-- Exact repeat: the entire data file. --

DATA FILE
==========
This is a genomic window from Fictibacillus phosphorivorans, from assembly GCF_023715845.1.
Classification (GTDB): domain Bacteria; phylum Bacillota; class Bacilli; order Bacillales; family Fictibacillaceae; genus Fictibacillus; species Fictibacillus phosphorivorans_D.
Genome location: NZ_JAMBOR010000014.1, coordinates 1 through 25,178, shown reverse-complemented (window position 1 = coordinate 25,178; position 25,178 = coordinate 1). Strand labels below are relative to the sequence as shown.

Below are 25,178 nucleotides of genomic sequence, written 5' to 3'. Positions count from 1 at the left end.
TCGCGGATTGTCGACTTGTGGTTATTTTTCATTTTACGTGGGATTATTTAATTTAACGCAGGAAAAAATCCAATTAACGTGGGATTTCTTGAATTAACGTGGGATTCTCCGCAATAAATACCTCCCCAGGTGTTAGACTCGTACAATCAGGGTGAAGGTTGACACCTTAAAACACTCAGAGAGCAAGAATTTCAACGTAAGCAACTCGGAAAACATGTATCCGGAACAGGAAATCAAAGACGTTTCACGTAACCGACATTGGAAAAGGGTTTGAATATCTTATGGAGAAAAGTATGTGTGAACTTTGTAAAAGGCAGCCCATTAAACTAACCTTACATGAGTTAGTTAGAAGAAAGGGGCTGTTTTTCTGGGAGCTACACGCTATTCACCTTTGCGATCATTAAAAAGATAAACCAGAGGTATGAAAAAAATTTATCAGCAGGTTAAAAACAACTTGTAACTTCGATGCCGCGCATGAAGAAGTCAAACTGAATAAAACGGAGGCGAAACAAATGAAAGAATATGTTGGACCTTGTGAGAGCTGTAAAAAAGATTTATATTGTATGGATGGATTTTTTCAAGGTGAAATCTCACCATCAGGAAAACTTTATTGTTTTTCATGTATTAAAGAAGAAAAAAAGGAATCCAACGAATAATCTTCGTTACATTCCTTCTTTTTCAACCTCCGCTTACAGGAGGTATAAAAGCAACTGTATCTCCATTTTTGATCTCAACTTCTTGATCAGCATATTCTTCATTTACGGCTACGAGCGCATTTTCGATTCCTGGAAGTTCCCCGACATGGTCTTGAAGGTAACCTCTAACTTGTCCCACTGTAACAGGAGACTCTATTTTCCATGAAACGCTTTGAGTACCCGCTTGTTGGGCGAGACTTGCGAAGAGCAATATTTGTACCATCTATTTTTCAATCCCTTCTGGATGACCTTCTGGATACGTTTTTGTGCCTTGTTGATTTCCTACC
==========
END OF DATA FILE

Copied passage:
This is a genomic window from Fictibacillus phosphorivorans, from assembly GCF_023715845.1.
Classification (GTDB): domain Bacteria; phylum Bacillota; class Bacilli; order Bacillales; family Fictibacillaceae; genus Fictibacillus; species Fictibacillus phosphorivorans_D.
Genome location: NZ_JAMBOR010000014.1, coordinates 1 through 25,178, shown reverse-complemented (window position 1 = coordinate 25,178; position 25,178 = coordinate 1). Strand labels below are relative to the sequence as shown.

Below are 25,178 nucleotides of genomic sequence, written 5' to 3'. Positions count from 1 at the left end.
TCGCGGATTGTCGACTTGTGGTTATTTTTCATTTTACGTGGGATTATTTAATTTAACGCAGGAAAAAATCCAATTAACGTGGGATTTCTTGAATTAACGTGGGATTCTCCGCAATAAATACCTCCCCAGGTGTTAGACTCGTACAATCAGGGTGAAGGTTGACACCTTAAAACACTCAGAGAGCAAGAATTTCAACGTAAGCAACTCGGAAAACATGTATCCGGAACAGGAAATCAAAGACGTTTCACGTAACCGACATTGGAAAAGGGTTTGAATATCTTATGGAGAAAAGTATGTGTGAACTTTGTAAAAGGCAGCCCATTAAACTAACCTTACATGAGTTAGTTAGAAGAAAGGGGCTGTTTTTCTGGGAGCTACACGCTATTCACCTTTGCGATCATTAAAAAGATAAACCAGAGGTATGAAAAAAATTTATCAGCAGGTTAAAAACAACTTGTAACTTCGATGCCGCGCATGAAGAAGTCAAACTGAATAAAACGGAGGCGAAACAAATGAAAGAATATGTTGGACCTTGTGAGAGCTGTAAAAAAGATTTATATTGTATGGATGGATTTTTTCAAGGTGAAATCTCACCATCAGGAAAACTTTATTGTTTTTCATGTATTAAAGAAGAAAAAAAGGAATCCAACGAATAATCTTCGTTACATTCCTTCTTTTTCAACCTCCGCTTACAGGAGGTATAAAAGCAACTGTATCTCCATTTTTGATCTCAACTTCTTGATCAGCATATTCTTCATTTACGGCTACGAGCGCATTTTCGATTCCTGGAAGTTCCCCGACATGGTCTTGAAGGTAACCTCTAACTTGTCCCACTGTAACAGGAGACTCTATTTTCCATGAAACGCTTTGAGTACCCGCTTGTTGGGCGAGACTTGCGAAGAGCAATATTTGTACCATCTATTTTTCAATCCCTTCTGGATGACCTTCTGGATACGTTTTTGTGCCTTGTTGATTTCCTACC